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Bod

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Does anyone know of any English language clock forums, that have a section for Torsion clocks (400 day Anniversary clocks)
I have a clock with a bent anchor arm! Evidence of at least 2 "professional" repairs in it's past. Before I attempt to straighten it, It would be help full to know, is this arm, hardened, how it's fixed into the anchor, even as the clock is running do I need to straighten.
The clock is running slow, and cannot be sped up any more by adjustment.
The clock is a Philip Hauck Torsion clock about a 110 years old.

Bod
 

Bod

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Thanks Sunny Bob.
That site is where I have gleaned what information I have about the clock. However at $50 to join, its a bit expensive just to ask a question.

Bod
 

OscarG

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Bod":xmrrf9hf said:
Does anyone know of any English language clock forums, that have a section for Torsion clocks (400 day Anniversary clocks)
I have a clock with a bent anchor arm! Evidence of at least 2 "professional" repairs in it's past. Before I attempt to straighten it, It would be help full to know, is this arm, hardened, how it's fixed into the anchor, even as the clock is running do I need to straighten.
The clock is running slow, and cannot be sped up any more by adjustment.
The clock is a Philip Hauck Torsion clock about a 110 years old.

Bod
Bod, you anywhere near London?

I have a friend who has a watch repair firm, this guy built his own clock from scratch. Maybe he could help. I could give you his details if the location suits?
 

Bod

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Hi OscarG
I'm just down the M3, Surrey/Hampshire border.
Any advice would be welcome, can send pictures if that would help.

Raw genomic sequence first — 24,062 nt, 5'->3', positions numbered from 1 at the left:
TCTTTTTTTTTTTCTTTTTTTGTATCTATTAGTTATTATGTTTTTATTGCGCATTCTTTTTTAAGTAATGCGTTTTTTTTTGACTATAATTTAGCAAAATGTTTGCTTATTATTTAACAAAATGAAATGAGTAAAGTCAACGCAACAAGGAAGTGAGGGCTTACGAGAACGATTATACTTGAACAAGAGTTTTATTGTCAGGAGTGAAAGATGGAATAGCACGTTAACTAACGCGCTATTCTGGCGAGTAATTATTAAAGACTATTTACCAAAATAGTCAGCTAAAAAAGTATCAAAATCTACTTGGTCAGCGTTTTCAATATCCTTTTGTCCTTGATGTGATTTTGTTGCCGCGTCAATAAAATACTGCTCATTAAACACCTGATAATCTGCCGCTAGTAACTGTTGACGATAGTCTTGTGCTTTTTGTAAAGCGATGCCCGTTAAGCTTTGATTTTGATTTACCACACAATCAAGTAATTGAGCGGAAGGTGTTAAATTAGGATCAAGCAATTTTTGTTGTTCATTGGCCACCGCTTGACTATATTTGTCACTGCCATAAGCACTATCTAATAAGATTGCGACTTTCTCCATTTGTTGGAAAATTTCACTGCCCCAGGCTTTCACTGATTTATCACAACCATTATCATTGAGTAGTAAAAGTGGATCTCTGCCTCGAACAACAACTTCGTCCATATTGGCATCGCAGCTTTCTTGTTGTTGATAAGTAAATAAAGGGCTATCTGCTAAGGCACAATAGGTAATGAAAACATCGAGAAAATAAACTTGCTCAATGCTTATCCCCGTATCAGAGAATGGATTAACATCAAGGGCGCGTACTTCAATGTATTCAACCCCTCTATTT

Bod
 

Eric The Viking

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They are not complex, but they need the ability to measure fairly precisely and to machine small parts, as watchmakers and clockmakers do. Meadows and Passmore sell the actual pendulums and a range of (pricey!) glass domes, but I don't think they have other parts. FiL has one with a broken regulating screw, which someone soldered(!), but it doesn't run well, as it's not properly balanced. It needs a new part really. Obviously one end is LH thread, and I would guess it needs to be indexed too - not so simple.

Our long case is going off for a service this coming week. When Rick (Somerset Clocks) comes to get it I'll ask him if he does torsion pendulums.

E.
 

Bod

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Sounds like a disc pendulum, most of those do have an adjusting screw that is RH thread one end with LH thread on the other end. To keep the screw central there is a groove which locates on a small screw, which should not be tight. But it's tempting to nip it up! Which makes speed adjustment difficult, forcing things, breaks parts that are not available as spares now.
Most of these clocks are now between 50 and 110 years old. Fascinating and frustrating.

Bod
 

Eric The Viking

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Yup. I was taught they were torsion pendulums, but disc pendulum describes them exactly, and I'm pretty sure they're also 400-day (i.e. "anniversary" wound) clocks too, as described by the OP.

I don't remember FiL's one having a groove, but it makes a lot of sense as it would let you balance the weights without the need for indexing the threads. In my defence it was probably 30+ years ago when I looked at it.

I assume they are awkward to regulate because the whole arrangement is so fragile.
 
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